Some day in the not too distant future:
Mommy, Daddy, where do babies come from?
Father: Well child, babies are made from parts of their mommy and daddy. You have parts from mommy and daddy in you because we got together at a special time and did some special things to make you. And because we came from our mommies and daddies, you have parts from your grandparents in you too; and parts from their parents and their parents.
Mother: That's right. Before you were born, your father went to the Digikey website and bought a development board that I turned into your brain. I had to get a few more parts from Newark and Mouser to make it all work right.
Father: And we got all of the servos and gears to make your arms and legs from Grandpa Bob.
Mother: Oh, and your Uncle Jake wrote most of the firmware.
Father: Grandpa George did the test and debug. He was a drinker, so that's probably why you have that facial twitch.
Mother: Grandma Mary was always a jokester so one time when we weren't looking, she slipped in the code that made you cross eyed and clumsy.
Re my tale above -- Do you remember I said that I was 13 at the time? Did I ever mention that my little brother is 13 years younger than I?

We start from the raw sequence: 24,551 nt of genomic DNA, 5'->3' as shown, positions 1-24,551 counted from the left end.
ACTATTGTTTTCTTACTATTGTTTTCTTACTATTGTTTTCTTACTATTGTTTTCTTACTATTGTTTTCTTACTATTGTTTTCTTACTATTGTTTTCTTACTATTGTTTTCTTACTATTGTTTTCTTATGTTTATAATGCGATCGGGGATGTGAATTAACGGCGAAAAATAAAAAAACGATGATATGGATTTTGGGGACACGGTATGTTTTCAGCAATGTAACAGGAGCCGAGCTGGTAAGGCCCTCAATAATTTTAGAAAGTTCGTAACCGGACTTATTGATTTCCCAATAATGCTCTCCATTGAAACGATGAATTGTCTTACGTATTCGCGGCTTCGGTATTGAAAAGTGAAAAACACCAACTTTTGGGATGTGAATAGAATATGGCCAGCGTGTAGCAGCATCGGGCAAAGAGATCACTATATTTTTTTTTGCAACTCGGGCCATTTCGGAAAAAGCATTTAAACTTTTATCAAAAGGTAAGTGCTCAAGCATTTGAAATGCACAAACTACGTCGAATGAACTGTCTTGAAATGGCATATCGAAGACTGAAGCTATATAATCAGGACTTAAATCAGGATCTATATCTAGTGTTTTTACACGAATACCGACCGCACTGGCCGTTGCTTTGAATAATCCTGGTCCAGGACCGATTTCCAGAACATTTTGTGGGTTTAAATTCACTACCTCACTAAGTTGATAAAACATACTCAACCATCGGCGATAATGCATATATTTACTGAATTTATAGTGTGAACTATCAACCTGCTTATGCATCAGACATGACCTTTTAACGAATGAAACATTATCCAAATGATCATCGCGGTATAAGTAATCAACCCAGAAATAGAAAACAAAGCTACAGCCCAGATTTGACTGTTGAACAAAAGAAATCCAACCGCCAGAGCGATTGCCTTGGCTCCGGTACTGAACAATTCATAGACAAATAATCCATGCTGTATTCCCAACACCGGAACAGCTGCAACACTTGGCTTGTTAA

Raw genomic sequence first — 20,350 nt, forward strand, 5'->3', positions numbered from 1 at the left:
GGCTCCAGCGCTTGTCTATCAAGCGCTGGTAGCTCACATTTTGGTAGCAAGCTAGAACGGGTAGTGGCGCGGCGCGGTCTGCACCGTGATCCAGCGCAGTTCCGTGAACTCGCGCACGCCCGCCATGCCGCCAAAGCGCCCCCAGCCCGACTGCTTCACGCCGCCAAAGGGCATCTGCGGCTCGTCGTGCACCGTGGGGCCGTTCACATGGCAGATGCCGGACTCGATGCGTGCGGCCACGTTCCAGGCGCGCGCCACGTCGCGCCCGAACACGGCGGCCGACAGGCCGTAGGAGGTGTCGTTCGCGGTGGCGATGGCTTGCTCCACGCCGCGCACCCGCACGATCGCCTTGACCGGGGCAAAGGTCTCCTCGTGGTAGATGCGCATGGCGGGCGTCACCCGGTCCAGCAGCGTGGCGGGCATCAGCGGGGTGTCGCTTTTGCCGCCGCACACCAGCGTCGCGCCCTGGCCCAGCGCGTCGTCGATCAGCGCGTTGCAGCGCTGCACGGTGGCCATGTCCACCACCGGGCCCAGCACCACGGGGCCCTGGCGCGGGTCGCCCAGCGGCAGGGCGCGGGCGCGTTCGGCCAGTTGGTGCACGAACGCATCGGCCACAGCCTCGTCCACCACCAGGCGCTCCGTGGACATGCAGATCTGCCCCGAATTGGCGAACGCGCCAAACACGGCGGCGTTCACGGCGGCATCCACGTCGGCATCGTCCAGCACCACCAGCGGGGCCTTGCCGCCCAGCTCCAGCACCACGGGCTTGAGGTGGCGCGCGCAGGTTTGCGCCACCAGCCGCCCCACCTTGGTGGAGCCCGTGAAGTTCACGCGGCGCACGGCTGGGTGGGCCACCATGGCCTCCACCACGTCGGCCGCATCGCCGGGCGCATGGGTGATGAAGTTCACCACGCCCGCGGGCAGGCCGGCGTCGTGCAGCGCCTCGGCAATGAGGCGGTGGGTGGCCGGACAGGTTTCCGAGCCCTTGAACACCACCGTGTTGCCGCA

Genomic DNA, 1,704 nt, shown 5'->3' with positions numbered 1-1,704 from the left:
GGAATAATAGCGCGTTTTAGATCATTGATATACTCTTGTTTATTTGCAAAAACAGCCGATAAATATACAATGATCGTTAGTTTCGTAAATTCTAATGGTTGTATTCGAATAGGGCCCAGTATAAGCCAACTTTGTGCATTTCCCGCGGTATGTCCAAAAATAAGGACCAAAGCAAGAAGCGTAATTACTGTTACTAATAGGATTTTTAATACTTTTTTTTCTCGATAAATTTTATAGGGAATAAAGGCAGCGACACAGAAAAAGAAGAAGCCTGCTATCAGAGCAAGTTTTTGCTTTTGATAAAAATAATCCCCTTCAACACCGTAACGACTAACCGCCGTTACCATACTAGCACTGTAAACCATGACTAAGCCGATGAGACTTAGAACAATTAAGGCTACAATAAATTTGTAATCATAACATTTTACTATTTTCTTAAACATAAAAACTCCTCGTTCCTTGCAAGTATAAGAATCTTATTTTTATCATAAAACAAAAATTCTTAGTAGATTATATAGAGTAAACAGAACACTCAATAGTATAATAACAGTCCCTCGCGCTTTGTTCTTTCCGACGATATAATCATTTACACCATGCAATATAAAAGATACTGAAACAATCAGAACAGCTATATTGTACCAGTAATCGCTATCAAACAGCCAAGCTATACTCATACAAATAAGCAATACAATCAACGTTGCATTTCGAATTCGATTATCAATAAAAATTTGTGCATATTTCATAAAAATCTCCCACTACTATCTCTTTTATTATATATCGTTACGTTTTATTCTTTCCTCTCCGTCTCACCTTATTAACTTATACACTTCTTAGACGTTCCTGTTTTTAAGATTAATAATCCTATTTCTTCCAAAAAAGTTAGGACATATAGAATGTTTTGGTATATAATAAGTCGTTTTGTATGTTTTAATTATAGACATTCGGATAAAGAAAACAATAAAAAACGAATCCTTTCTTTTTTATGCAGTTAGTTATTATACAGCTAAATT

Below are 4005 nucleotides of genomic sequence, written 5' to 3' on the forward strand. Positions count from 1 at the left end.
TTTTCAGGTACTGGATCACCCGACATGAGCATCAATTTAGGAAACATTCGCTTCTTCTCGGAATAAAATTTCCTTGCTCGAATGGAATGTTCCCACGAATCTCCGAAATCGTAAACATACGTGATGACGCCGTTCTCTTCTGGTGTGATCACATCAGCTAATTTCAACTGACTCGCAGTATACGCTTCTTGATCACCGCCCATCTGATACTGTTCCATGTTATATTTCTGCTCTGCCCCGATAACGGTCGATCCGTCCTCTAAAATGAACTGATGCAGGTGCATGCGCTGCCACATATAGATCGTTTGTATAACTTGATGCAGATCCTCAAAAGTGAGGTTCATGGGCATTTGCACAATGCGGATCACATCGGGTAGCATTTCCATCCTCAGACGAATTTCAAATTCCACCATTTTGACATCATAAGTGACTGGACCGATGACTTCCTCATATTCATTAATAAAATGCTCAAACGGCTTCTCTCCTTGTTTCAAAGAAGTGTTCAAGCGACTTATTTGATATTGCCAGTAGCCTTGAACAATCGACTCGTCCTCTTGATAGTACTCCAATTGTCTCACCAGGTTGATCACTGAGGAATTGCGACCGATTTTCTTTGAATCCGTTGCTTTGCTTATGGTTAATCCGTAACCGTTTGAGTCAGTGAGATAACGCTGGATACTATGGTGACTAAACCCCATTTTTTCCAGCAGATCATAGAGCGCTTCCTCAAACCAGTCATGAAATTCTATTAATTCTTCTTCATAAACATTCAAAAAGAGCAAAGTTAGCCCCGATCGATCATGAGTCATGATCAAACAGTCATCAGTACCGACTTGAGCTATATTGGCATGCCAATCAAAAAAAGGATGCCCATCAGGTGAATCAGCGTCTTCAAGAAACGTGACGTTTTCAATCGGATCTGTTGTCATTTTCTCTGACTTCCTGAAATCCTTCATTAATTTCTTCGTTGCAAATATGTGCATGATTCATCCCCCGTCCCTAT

It was only a few weeks after my conversation with my dad that my parents sad me down and said "You're going to have a little brother or sister"
Outside my head I was giving a brave smile -- inside my head klaxons were sounding, warning lights were flashing, and I heard my (internal) voice screaming "What? You're STILL doing IT???"
Replay available now: A handful of emerging network technologies are competing to be the preferred wide-area connection for the Internet of Things. All claim lower costs and power use than cellular but none have wide deployment yet. Listen in as proponents of leading contenders make their case to be the metro or national IoT network of the future. Rick Merritt, EE Times Silicon Valley Bureau Chief, moderators this discussion. Join in and ask his guests questions.